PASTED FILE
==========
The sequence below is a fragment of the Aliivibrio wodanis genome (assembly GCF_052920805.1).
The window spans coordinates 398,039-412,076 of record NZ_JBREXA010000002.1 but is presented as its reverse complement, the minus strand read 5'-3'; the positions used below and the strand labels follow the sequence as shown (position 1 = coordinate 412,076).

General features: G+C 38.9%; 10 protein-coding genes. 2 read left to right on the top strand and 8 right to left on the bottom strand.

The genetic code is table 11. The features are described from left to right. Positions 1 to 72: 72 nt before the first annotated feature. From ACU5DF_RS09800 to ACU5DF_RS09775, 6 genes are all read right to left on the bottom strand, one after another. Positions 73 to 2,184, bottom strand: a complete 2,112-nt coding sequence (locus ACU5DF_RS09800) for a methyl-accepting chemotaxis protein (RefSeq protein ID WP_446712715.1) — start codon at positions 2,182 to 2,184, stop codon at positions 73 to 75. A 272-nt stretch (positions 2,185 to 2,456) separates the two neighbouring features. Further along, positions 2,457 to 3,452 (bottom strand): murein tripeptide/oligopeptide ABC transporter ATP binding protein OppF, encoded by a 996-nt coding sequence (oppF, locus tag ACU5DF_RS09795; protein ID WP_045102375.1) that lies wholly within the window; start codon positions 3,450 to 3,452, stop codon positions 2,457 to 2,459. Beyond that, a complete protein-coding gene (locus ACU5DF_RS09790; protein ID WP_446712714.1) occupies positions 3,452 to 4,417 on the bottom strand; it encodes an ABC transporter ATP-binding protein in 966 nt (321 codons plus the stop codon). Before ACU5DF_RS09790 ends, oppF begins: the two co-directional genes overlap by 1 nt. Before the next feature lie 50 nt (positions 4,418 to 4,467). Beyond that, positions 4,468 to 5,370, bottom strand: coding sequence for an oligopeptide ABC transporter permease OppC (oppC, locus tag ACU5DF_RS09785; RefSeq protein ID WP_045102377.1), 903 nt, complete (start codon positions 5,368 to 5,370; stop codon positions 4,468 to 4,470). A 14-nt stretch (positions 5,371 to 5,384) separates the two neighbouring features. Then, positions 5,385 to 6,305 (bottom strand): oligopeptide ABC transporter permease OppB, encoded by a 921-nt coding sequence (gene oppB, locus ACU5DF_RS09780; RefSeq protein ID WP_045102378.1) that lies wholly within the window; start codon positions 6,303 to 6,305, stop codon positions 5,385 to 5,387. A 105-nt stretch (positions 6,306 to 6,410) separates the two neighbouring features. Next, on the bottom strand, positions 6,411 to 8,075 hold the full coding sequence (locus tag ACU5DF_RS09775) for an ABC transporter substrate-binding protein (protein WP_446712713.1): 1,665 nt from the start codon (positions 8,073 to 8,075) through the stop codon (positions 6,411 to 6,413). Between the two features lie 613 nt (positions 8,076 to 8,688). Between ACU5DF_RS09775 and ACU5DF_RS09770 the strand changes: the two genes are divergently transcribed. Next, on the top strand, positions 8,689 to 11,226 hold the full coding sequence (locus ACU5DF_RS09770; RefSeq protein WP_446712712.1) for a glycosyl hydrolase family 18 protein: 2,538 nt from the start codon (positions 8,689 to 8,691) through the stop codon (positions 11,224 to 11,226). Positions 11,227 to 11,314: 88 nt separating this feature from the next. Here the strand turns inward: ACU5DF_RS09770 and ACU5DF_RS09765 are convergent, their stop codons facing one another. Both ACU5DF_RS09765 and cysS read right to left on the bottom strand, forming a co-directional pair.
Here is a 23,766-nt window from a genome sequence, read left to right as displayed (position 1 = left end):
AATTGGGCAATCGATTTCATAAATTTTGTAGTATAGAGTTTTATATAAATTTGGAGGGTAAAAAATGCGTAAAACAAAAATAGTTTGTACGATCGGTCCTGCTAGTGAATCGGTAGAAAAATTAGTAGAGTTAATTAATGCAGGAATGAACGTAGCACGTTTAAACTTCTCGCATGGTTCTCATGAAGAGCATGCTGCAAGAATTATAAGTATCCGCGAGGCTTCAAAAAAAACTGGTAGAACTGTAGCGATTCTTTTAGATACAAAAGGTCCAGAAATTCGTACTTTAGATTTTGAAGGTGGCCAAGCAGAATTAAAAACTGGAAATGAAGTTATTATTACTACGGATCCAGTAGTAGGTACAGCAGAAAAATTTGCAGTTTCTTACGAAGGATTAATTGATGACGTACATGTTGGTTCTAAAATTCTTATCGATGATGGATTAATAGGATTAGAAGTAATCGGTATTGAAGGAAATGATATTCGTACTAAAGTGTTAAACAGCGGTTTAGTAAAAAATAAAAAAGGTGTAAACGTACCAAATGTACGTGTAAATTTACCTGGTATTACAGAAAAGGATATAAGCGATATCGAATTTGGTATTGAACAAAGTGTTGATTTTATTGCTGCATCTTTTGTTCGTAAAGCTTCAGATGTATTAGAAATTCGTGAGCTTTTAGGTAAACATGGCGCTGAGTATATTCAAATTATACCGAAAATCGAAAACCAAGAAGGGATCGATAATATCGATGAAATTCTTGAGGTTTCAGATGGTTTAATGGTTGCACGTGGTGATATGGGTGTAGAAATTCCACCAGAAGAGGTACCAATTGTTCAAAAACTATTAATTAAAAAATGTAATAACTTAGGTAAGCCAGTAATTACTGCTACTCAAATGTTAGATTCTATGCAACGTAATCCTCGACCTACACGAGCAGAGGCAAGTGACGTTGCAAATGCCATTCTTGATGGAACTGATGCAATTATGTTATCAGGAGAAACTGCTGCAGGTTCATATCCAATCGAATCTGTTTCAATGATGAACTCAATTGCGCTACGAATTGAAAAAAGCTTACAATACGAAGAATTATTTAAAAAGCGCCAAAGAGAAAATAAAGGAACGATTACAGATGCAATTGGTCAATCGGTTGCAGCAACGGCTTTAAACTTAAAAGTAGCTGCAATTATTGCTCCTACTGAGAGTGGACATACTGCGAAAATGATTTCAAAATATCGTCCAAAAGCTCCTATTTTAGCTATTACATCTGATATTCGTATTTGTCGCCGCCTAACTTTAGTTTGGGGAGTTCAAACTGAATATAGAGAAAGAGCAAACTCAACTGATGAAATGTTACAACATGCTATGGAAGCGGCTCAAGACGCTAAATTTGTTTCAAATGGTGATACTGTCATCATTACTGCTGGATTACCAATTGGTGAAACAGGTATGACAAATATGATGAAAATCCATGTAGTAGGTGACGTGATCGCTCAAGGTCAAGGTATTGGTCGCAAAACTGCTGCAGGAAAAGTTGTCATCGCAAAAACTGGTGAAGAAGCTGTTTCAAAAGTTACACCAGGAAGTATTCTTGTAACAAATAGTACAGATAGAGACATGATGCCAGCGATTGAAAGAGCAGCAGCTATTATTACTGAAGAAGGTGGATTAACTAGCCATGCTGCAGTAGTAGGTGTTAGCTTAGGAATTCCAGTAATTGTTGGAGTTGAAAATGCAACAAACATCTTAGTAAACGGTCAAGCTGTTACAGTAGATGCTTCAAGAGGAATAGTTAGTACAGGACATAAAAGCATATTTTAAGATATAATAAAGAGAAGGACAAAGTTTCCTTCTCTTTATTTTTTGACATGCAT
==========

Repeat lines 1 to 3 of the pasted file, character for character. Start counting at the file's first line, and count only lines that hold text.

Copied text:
The sequence below is a fragment of the Aliivibrio wodanis genome (assembly GCF_052920805.1).
The window spans coordinates 398,039-412,076 of record NZ_JBREXA010000002.1 but is presented as its reverse complement, the minus strand read 5'-3'; the positions used below and the strand labels follow the sequence as shown (position 1 = coordinate 412,076).

General features: G+C 38.9%; 10 protein-coding genes. 2 read left to right on the top strand and 8 right to left on the bottom strand.